Creative Evolution
Whitney understands that some creative types may believe they don’t have the knack for running a business, but she points out that creating art requires an analytic process to culminate in a final piece. “You have to understand those voices within yourself. It can be easy to get freaked out on sales goals and being in the black, but you still have to cultivate your creative spirit. If I’m not creative, there’s no business. It’s okay to feel concern but maybe you need to make yourself dinner or stay in bed for a bit longer. Anxiety and depression can be very real for creative types. It’s about self-care. Did I eat today, drink water today or go for a walk? Give yourself rules and take good care of yourself,” she commented. “For new entrepreneurs, I suggest you find your ‘person’ that isn’t related to you to help guide you. Support can come from sources you never considered.”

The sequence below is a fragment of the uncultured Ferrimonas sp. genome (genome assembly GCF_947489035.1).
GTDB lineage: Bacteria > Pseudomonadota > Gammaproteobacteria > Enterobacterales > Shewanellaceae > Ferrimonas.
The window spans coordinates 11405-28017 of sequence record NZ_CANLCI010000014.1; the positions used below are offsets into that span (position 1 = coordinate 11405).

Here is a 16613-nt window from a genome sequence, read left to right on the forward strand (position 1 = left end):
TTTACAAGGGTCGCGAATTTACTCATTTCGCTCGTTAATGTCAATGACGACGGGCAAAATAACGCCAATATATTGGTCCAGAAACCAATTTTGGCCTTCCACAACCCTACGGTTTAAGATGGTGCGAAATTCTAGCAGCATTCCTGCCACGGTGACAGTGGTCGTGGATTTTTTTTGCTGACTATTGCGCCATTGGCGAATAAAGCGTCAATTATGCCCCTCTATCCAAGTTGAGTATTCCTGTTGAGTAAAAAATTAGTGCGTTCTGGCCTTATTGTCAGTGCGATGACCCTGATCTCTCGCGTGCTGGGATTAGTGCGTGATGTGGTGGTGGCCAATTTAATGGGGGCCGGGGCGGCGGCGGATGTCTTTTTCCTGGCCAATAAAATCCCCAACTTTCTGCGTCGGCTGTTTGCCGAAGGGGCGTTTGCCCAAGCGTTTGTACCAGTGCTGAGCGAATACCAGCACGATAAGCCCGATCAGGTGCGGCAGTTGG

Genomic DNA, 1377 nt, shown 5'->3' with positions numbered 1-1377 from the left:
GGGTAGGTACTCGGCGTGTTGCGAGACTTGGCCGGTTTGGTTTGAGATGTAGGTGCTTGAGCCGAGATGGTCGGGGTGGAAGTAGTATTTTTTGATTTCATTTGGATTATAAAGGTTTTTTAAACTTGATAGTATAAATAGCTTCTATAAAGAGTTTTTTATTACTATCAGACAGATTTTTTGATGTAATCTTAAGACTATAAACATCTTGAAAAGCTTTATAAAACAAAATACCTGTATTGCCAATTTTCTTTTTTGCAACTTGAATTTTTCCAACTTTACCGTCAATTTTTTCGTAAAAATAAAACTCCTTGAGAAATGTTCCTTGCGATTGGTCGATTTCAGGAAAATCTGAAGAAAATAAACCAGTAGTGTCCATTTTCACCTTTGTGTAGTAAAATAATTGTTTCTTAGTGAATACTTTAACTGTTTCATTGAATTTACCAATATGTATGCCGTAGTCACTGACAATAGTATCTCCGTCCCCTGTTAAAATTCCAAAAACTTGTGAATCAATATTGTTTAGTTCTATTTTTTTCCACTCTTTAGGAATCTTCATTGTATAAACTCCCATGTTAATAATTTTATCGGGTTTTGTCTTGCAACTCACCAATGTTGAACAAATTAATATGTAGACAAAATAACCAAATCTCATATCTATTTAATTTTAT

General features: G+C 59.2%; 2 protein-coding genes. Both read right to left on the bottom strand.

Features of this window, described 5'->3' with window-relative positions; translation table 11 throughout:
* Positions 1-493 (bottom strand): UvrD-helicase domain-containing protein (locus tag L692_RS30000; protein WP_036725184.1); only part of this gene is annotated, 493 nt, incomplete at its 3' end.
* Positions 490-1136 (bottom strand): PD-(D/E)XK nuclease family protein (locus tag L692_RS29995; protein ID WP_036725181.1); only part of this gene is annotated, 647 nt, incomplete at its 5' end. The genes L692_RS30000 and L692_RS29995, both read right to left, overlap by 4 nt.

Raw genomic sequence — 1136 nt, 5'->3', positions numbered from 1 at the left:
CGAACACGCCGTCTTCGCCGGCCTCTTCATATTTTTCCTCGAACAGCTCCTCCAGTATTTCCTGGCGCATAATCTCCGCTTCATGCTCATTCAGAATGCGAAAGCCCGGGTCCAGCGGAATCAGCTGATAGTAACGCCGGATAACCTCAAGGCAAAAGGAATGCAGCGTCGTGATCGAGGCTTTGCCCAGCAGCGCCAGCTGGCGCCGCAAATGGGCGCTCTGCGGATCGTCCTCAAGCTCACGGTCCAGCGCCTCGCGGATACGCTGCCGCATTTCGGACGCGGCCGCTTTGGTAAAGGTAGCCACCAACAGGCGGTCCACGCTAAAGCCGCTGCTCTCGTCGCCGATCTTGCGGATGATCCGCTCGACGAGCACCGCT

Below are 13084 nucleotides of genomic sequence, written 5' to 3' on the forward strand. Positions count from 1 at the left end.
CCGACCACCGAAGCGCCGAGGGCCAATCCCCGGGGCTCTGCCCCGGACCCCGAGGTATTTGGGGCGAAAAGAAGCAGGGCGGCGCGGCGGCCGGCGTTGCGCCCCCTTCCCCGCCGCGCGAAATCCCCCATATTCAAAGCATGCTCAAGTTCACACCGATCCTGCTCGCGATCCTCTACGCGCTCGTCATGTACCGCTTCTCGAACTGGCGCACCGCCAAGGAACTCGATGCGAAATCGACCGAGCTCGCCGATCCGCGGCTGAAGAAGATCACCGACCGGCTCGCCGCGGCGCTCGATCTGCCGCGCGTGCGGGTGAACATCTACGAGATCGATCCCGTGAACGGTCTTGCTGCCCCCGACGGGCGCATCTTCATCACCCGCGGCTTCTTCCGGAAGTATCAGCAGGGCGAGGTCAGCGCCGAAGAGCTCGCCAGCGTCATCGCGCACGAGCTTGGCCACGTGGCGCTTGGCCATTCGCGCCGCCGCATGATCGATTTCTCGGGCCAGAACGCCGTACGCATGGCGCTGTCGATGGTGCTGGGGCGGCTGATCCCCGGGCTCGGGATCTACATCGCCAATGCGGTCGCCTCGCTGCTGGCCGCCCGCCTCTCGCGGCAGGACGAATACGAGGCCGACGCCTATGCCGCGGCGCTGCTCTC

The future looks amazingly bright for this young woman, and Whitney relishes the good fortune that can come from hard work and having the support of others. Her creative spirit and methodical mind have combined to offer the world innovative, fun fashions that are works of art to be worn on the body.

“I’m never going to give up, and I’ll figure out a way to get anything done. It’s about self-discovery and understanding my aha moments. This is who I am and I’m going to let you know it, while I keep growing and showing who I am as a person,” revealed Whitney. “It’s that grit to never give up, dig in and learn and understand the importance of constantly evolving as a person. You won’t be just one person forever.”